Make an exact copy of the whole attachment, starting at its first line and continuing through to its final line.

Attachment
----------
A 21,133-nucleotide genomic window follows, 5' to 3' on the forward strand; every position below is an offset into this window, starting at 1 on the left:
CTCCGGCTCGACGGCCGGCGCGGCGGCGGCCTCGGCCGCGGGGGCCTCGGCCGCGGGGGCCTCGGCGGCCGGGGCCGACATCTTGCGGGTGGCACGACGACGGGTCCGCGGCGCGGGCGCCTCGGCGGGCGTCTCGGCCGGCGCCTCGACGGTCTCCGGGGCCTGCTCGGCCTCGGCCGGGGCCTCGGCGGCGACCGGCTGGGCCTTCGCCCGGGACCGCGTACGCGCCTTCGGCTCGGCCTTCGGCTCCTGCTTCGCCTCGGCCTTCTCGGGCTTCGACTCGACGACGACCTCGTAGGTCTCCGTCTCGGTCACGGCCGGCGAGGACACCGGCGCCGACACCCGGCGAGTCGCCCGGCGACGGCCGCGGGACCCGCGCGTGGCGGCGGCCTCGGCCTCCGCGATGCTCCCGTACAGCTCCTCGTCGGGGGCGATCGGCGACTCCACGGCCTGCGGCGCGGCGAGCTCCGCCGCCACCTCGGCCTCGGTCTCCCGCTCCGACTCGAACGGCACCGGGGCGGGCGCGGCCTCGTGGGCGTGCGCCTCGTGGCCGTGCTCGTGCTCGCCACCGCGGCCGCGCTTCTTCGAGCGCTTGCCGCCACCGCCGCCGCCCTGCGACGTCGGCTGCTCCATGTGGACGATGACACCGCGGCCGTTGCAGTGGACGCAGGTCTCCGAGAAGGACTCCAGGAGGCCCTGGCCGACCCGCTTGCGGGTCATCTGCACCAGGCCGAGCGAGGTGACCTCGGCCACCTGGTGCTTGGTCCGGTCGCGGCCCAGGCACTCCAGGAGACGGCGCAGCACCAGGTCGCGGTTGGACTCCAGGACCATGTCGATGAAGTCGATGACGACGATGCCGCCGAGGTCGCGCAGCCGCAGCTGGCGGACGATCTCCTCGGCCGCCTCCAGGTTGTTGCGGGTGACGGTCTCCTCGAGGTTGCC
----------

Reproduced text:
A 21,133-nucleotide genomic window follows, 5' to 3' on the forward strand; every position below is an offset into this window, starting at 1 on the left:
CTCCGGCTCGACGGCCGGCGCGGCGGCGGCCTCGGCCGCGGGGGCCTCGGCCGCGGGGGCCTCGGCGGCCGGGGCCGACATCTTGCGGGTGGCACGACGACGGGTCCGCGGCGCGGGCGCCTCGGCGGGCGTCTCGGCCGGCGCCTCGACGGTCTCCGGGGCCTGCTCGGCCTCGGCCGGGGCCTCGGCGGCGACCGGCTGGGCCTTCGCCCGGGACCGCGTACGCGCCTTCGGCTCGGCCTTCGGCTCCTGCTTCGCCTCGGCCTTCTCGGGCTTCGACTCGACGACGACCTCGTAGGTCTCCGTCTCGGTCACGGCCGGCGAGGACACCGGCGCCGACACCCGGCGAGTCGCCCGGCGACGGCCGCGGGACCCGCGCGTGGCGGCGGCCTCGGCCTCCGCGATGCTCCCGTACAGCTCCTCGTCGGGGGCGATCGGCGACTCCACGGCCTGCGGCGCGGCGAGCTCCGCCGCCACCTCGGCCTCGGTCTCCCGCTCCGACTCGAACGGCACCGGGGCGGGCGCGGCCTCGTGGGCGTGCGCCTCGTGGCCGTGCTCGTGCTCGCCACCGCGGCCGCGCTTCTTCGAGCGCTTGCCGCCACCGCCGCCGCCCTGCGACGTCGGCTGCTCCATGTGGACGATGACACCGCGGCCGTTGCAGTGGACGCAGGTCTCCGAGAAGGACTCCAGGAGGCCCTGGCCGACCCGCTTGCGGGTCATCTGCACCAGGCCGAGCGAGGTGACCTCGGCCACCTGGTGCTTGGTCCGGTCGCGGCCCAGGCACTCCAGGAGACGGCGCAGCACCAGGTCGCGGTTGGACTCCAGGACCATGTCGATGAAGTCGATGACGACGATGCCGCCGAGGTCGCGCAGCCGCAGCTGGCGGACGATCTCCTCGGCCGCCTCCAGGTTGTTGCGGGTGACGGTCTCCTCGAGGTTGCC